"The Mahdavī Society: The Rise of Millennialism in Iran as the Cultural Outcome of Social Movements (2000–2016)" by Amirhossein Teimouri

Amirhossein Teimouri

Amirhossein Teimourigerdeh is a Doctoral Candidate in the Department of Sociology at the University of Illinois at Urbana-Champaign. Recently, Amirhossein had an article published titled "The Mahdavī Society: The Rise of Millennialism in Iran as the Cultural Outcome of Social Movements (2000–2016)". Click here to read the full article.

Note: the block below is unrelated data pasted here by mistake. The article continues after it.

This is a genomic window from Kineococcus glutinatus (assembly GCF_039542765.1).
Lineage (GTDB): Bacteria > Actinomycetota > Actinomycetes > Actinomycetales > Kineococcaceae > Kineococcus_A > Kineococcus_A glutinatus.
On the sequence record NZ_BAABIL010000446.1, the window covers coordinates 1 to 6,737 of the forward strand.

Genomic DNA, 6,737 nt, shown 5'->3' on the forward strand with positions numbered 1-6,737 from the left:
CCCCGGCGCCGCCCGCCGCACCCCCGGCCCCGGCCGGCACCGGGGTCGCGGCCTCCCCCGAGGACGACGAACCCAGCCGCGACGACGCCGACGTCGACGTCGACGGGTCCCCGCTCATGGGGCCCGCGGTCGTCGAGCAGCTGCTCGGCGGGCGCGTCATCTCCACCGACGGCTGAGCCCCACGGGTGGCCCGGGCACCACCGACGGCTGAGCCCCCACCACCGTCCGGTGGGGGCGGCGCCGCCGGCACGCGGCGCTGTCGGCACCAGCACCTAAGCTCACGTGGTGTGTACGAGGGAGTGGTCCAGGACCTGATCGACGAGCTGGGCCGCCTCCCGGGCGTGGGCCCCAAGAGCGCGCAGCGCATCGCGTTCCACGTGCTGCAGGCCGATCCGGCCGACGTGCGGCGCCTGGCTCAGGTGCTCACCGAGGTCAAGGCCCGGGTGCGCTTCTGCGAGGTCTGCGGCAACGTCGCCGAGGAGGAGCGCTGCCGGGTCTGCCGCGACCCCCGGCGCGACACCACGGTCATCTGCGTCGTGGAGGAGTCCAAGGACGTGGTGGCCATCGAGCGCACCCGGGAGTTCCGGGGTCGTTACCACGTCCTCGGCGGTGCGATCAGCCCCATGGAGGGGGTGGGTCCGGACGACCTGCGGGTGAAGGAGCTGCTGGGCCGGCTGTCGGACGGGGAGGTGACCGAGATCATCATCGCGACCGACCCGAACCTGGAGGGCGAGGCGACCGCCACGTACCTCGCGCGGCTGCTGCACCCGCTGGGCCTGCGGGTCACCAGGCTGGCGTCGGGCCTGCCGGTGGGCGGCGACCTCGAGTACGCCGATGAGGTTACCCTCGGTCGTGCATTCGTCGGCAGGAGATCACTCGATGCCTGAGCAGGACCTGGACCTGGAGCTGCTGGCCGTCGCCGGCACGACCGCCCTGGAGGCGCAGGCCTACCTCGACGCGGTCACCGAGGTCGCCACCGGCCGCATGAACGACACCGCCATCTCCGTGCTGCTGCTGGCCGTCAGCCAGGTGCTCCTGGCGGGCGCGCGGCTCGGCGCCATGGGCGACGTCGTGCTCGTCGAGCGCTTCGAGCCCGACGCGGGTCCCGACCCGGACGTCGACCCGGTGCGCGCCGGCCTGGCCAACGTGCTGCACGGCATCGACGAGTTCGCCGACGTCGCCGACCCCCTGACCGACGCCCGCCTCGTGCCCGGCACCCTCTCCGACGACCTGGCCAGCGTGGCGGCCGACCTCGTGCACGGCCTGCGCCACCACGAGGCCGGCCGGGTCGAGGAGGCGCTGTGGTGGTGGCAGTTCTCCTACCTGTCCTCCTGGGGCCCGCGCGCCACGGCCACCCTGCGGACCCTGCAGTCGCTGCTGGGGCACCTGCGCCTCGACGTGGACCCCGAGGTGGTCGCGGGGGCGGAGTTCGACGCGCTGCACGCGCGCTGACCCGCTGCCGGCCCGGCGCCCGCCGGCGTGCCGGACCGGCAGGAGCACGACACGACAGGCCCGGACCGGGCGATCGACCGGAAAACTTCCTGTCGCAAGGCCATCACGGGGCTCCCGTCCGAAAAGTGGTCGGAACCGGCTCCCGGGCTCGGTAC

Abstract: "This study asks questions about the understudied cultural, especially discursive, consequences of social movements at large, and rightist movements in particular. Focusing on the discursive repertoire of the Islamist rightist movement in Iran (known as principlism), I demonstrate that in response to the liberal Reform Movement (1997–2005), the principlist groups in Iran weaponized a millennial language against liberal reformists beginning in the early 2000s. The institutionalization of the Islamist principlist movement in 2005 mainstreamed this politicized language, giving rise to a new cultural reform politics in the country known under Aḥmadīnizhād as the Mahdavī discourse (millennialism). That is, the Mahdavī discourse represented a new cultural reconfiguration, or “cultural engineering,” in state politics. However, the Green Movement of 2009 as well as the Arab uprisings divided the unified Mahdavī discourse within the principlist movement into divergent millennial discourses. Drawing on millennial-oriented news stories and events from the early 2000s until the rise of the self-identified Islamic State in Syria and Iraq, I highlight the millennial discourses, as well as the Islamist-centered cultural engineering project, as the discursive outcomes of social movements".